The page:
Want to make voice and video calls on your Windows 8 computer? A touchscreen version of Skype is available from Microsoft, but how does it compare to the desktop version?
Skype for Windows 8 Modern: Why?
One of the most surprising things about Windows 8 is that Skype isn’t pre-installed. Perhaps wary of previous decisions against them concerning the installation of browsers, Microsoft instead makes the touchscreen-friendly version of Skype available via the Windows Store.
Interestingly, the Modern interface version of Skype can be installed on the same system as the “classic” desktop version. This can lead to problems; more on that later on.
With Skype for Windows 8 Modern, you get a touch-friendly VoIP app, capable of instant messaging, file sharing, voice calls and video chat. Intended for Windows 8 “full” (that is, for devices with x86 or x64 processors) and Windows 8 RT (found on the low-price Microsoft Surface or devices such as the Nokia Lumia 2520), the app largely gives the same results as the desktop version, and feels more like Skype for mobiles.
The Modern Skype User Interface
As you might expect, this version of Skype is quite similar to the Windows Phone 8 version (although that itself isn’t too different from the Android and iOS releases).
Perfectly tailored to tapping numbers and finger-driven navigation of your contacts and the app menus, the thing that really sticks out is the poor use of digital real estate. Using the app in full screen mode seems like a huge waste of space but as you’ll notice from the accompanying image, reducing it in size to a third or even a quarter of the display is far more efficient.
If you’re new to Windows 8, meanwhile, you may be unaware of how the operating system hides menus in the Modern UI. Unfortunately there is little intuitive about this – you either get told or you find out by accident.
So we’ll tell you.
By swiping down from the top of the screen in the Skype Home view or right-clicking your mouse you will see options to add contact and save number. Across the top, you should also see all active instant message conversations, that is, ones with contacts who are online. You can tap these to resume them.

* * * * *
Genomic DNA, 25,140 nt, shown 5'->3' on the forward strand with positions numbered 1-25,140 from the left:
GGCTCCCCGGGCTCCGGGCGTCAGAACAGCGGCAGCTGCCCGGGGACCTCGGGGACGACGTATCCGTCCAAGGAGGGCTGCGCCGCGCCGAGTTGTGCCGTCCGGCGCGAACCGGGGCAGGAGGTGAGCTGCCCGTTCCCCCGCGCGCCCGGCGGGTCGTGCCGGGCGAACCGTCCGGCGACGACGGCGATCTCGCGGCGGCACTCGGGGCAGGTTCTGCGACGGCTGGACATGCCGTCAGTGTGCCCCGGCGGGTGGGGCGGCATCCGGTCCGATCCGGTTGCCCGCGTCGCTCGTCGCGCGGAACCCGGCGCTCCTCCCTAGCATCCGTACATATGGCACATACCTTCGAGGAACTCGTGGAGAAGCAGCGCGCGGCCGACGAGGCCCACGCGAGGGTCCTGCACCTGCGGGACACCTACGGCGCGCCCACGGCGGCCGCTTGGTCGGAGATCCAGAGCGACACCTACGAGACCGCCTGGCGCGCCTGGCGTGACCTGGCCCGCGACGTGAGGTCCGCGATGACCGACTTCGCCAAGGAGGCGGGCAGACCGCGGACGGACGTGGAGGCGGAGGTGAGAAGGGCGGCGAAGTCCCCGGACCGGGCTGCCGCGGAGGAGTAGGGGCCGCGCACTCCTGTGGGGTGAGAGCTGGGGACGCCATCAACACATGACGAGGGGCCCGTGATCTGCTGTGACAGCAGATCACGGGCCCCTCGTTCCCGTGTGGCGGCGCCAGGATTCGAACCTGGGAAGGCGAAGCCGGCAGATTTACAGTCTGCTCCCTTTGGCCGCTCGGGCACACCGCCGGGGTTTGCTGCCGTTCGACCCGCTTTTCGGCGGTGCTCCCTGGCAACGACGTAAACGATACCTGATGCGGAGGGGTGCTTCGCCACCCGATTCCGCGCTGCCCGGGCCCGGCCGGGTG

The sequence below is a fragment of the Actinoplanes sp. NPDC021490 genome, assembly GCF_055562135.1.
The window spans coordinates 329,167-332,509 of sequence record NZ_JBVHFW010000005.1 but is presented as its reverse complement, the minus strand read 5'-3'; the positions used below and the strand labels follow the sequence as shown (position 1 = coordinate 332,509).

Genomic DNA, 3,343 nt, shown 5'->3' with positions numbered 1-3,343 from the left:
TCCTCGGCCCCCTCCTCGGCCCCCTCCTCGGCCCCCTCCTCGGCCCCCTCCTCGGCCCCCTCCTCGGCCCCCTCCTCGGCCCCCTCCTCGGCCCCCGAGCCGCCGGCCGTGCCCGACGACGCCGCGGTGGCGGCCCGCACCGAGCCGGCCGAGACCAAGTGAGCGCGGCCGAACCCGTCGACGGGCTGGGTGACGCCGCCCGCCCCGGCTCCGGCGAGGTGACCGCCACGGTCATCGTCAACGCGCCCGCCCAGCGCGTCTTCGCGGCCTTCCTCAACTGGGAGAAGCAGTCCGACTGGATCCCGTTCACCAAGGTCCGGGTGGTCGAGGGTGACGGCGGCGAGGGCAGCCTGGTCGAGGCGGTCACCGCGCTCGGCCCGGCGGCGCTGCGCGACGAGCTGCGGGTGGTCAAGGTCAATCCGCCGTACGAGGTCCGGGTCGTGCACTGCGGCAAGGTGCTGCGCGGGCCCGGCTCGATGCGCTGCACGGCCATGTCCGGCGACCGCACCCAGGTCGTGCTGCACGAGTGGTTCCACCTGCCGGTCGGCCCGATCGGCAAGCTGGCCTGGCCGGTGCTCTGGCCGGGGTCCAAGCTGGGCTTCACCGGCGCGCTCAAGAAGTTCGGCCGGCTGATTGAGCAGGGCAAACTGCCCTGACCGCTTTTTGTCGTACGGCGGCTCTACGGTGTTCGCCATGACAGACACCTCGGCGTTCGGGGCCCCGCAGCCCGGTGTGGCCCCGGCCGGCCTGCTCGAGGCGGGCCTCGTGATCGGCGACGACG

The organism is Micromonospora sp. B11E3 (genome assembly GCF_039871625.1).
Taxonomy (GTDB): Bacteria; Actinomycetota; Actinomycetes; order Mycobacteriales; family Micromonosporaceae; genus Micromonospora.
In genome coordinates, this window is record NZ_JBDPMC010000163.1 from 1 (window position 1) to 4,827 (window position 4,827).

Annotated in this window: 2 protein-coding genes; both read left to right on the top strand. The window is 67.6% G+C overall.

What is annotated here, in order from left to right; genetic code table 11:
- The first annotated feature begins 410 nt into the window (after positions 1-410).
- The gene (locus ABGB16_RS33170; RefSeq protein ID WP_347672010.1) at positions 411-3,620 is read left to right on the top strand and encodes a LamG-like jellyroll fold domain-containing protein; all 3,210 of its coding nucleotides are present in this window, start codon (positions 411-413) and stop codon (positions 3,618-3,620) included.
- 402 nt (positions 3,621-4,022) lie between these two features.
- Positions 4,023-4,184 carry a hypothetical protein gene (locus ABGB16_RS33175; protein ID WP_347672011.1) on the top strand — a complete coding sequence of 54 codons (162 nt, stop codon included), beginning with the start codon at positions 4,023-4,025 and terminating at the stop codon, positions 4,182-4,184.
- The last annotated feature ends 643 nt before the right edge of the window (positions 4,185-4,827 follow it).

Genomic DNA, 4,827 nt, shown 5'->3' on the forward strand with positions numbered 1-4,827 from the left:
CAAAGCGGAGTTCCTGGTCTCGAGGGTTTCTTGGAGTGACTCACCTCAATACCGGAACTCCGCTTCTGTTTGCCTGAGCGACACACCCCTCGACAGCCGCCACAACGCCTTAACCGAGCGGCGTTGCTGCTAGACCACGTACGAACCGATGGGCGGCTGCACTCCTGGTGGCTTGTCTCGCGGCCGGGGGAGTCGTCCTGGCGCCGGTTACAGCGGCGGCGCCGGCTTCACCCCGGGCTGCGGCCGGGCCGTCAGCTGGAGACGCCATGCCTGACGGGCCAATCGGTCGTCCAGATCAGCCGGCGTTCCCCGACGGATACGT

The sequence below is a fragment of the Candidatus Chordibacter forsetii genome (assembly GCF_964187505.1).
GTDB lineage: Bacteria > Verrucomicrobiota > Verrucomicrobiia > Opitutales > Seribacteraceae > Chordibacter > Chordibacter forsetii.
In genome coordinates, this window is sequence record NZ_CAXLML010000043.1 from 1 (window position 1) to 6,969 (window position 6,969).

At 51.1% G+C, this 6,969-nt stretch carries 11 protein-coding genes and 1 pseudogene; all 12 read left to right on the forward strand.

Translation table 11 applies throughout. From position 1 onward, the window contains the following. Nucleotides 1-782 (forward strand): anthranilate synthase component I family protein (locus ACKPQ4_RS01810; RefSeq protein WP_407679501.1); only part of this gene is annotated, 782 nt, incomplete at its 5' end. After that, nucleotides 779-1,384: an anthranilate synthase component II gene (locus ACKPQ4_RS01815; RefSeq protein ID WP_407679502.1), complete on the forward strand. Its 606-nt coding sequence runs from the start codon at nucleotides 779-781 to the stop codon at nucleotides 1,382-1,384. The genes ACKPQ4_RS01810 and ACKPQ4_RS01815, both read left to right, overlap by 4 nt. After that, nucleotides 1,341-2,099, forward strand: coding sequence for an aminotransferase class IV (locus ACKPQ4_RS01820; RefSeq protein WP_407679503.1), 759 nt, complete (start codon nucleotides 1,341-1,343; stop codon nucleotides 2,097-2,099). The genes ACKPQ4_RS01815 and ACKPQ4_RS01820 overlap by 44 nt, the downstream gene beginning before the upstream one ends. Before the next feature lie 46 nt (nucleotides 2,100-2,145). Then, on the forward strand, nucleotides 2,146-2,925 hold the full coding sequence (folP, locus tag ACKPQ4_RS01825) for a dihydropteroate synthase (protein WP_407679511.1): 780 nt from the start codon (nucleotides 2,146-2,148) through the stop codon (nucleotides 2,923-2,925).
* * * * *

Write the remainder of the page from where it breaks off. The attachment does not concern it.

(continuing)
Finally, your profile details and settings and options can be found by swiping in from the right or hovering your mouse in the bottom-right corner to display the Charms bar, then selecting Settings.
Instant Messaging & File Sending On Skype For Windows 8
As well as facilitating voice and video calls, Skype is also an instant messaging service. Using Skype you can send text-based messages to your contacts via the message window. Note that beginning a conversation will take up the whole of the available screen area; you’ll need to tap the back arrow to return to the main screen in this version of Skype.
Sending a file is possible by tapping + in the message window and selecting send files. You will then be able to browse for a file to send using the Modern file browser; the search will commence in your SkyDrive folder for convenience.
Instant messaging is as simple and capable as you might expect from a service like Skype. One thing to note is that if you have call credit and your contact’s mobile numbers setup in the Windows 8 people screen, messages sent in Skype can also be sent via SMS.
Placing A Call With Skype Modern
Like many people, I use Skype desktop for the majority of my non-email online collaboration. With my Office 365 subscription, I get 60 minutes of free landline calls each month, so if I’m not making a Skype to Skype free call, I can communicate with other numbers. With pre-paid or subscription credit, of course, I’m also able to call mobiles.